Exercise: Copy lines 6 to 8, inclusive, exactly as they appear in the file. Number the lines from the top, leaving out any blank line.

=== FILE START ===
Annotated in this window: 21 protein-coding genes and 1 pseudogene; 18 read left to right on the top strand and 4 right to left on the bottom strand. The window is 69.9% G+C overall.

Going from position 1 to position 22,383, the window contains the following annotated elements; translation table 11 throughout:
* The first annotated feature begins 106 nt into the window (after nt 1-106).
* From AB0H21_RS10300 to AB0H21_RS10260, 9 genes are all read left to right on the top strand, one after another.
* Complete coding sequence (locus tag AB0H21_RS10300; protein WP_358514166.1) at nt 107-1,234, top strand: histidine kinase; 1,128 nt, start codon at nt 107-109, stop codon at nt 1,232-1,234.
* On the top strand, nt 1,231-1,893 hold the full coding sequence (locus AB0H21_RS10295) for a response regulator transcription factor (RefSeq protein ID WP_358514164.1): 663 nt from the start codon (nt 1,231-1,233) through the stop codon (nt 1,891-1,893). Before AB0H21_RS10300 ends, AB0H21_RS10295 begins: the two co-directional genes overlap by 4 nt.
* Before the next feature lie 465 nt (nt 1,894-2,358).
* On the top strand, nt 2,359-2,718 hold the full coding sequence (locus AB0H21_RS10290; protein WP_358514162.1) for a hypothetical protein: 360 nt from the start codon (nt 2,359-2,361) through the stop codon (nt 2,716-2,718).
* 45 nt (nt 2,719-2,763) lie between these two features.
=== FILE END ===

* On the top strand, nt 1,231-1,893 hold the full coding sequence (locus AB0H21_RS10295) for a response regulator transcription factor (RefSeq protein ID WP_358514164.1): 663 nt from the start codon (nt 1,231-1,233) through the stop codon (nt 1,891-1,893). Before AB0H21_RS10300 ends, AB0H21_RS10295 begins: the two co-directional genes overlap by 4 nt.
* Before the next feature lie 465 nt (nt 1,894-2,358).
* On the top strand, nt 2,359-2,718 hold the full coding sequence (locus AB0H21_RS10290; protein WP_358514162.1) for a hypothetical protein: 360 nt from the start codon (nt 2,359-2,361) through the stop codon (nt 2,716-2,718).